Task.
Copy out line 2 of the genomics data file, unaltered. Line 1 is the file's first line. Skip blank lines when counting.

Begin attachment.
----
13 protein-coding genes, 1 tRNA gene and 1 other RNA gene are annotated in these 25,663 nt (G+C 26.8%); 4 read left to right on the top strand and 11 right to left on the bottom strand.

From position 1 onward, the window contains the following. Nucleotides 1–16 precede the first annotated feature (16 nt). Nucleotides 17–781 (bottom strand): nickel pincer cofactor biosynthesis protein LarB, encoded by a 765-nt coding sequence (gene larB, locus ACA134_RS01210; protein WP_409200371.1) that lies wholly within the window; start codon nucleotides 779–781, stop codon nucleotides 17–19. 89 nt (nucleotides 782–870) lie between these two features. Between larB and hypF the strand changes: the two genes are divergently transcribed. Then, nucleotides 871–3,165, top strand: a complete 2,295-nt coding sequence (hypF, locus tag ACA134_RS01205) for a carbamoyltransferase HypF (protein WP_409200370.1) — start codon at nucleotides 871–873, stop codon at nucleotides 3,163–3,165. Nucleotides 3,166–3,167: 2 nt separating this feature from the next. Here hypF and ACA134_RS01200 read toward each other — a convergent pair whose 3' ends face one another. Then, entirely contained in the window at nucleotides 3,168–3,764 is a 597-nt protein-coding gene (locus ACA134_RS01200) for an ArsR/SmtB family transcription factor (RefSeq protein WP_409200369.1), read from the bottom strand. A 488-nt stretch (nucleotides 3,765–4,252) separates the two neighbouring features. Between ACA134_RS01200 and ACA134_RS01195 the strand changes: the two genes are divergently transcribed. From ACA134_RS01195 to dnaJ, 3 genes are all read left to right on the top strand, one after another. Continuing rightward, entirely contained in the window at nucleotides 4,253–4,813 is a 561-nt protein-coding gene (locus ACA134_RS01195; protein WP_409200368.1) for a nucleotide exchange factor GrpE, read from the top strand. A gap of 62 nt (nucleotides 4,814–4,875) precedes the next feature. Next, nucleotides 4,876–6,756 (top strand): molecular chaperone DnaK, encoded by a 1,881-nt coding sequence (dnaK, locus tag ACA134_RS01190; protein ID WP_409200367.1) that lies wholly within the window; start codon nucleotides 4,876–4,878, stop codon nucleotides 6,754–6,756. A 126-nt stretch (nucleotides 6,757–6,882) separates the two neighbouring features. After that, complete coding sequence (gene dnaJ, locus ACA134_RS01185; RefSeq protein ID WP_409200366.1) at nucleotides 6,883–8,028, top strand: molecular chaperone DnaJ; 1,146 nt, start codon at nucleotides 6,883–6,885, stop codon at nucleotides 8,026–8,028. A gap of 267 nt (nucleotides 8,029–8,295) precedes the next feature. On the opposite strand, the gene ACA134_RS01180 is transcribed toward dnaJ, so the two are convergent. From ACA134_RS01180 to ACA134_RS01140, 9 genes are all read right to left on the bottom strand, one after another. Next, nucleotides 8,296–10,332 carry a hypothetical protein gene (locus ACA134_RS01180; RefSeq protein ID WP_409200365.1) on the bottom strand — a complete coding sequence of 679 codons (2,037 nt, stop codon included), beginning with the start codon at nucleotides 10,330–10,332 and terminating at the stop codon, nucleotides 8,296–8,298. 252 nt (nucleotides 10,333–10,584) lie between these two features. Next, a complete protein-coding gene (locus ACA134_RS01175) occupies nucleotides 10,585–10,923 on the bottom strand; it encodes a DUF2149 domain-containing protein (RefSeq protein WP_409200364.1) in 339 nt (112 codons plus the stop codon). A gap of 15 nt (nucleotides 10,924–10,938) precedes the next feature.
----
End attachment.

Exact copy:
From position 1 onward, the window contains the following. Nucleotides 1–16 precede the first annotated feature (16 nt). Nucleotides 17–781 (bottom strand): nickel pincer cofactor biosynthesis protein LarB, encoded by a 765-nt coding sequence (gene larB, locus ACA134_RS01210; protein WP_409200371.1) that lies wholly within the window; start codon nucleotides 779–781, stop codon nucleotides 17–19. 89 nt (nucleotides 782–870) lie between these two features. Between larB and hypF the strand changes: the two genes are divergently transcribed. Then, nucleotides 871–3,165, top strand: a complete 2,295-nt coding sequence (hypF, locus tag ACA134_RS01205) for a carbamoyltransferase HypF (protein WP_409200370.1) — start codon at nucleotides 871–873, stop codon at nucleotides 3,163–3,165. Nucleotides 3,166–3,167: 2 nt separating this feature from the next. Here hypF and ACA134_RS01200 read toward each other — a convergent pair whose 3' ends face one another. Then, entirely contained in the window at nucleotides 3,168–3,764 is a 597-nt protein-coding gene (locus ACA134_RS01200) for an ArsR/SmtB family transcription factor (RefSeq protein WP_409200369.1), read from the bottom strand. A 488-nt stretch (nucleotides 3,765–4,252) separates the two neighbouring features. Between ACA134_RS01200 and ACA134_RS01195 the strand changes: the two genes are divergently transcribed. From ACA134_RS01195 to dnaJ, 3 genes are all read left to right on the top strand, one after another. Continuing rightward, entirely contained in the window at nucleotides 4,253–4,813 is a 561-nt protein-coding gene (locus ACA134_RS01195; protein WP_409200368.1) for a nucleotide exchange factor GrpE, read from the top strand. A gap of 62 nt (nucleotides 4,814–4,875) precedes the next feature. Next, nucleotides 4,876–6,756 (top strand): molecular chaperone DnaK, encoded by a 1,881-nt coding sequence (dnaK, locus tag ACA134_RS01190; protein ID WP_409200367.1) that lies wholly within the window; start codon nucleotides 4,876–4,878, stop codon nucleotides 6,754–6,756. A 126-nt stretch (nucleotides 6,757–6,882) separates the two neighbouring features. After that, complete coding sequence (gene dnaJ, locus ACA134_RS01185; RefSeq protein ID WP_409200366.1) at nucleotides 6,883–8,028, top strand: molecular chaperone DnaJ; 1,146 nt, start codon at nucleotides 6,883–6,885, stop codon at nucleotides 8,026–8,028. A gap of 267 nt (nucleotides 8,029–8,295) precedes the next feature. On the opposite strand, the gene ACA134_RS01180 is transcribed toward dnaJ, so the two are convergent. From ACA134_RS01180 to ACA134_RS01140, 9 genes are all read right to left on the bottom strand, one after another. Next, nucleotides 8,296–10,332 carry a hypothetical protein gene (locus ACA134_RS01180; RefSeq protein ID WP_409200365.1) on the bottom strand — a complete coding sequence of 679 codons (2,037 nt, stop codon included), beginning with the start codon at nucleotides 10,330–10,332 and terminating at the stop codon, nucleotides 8,296–8,298. 252 nt (nucleotides 10,333–10,584) lie between these two features. Next, a complete protein-coding gene (locus ACA134_RS01175) occupies nucleotides 10,585–10,923 on the bottom strand; it encodes a DUF2149 domain-containing protein (RefSeq protein WP_409200364.1) in 339 nt (112 codons plus the stop codon). A gap of 15 nt (nucleotides 10,924–10,938) precedes the next feature.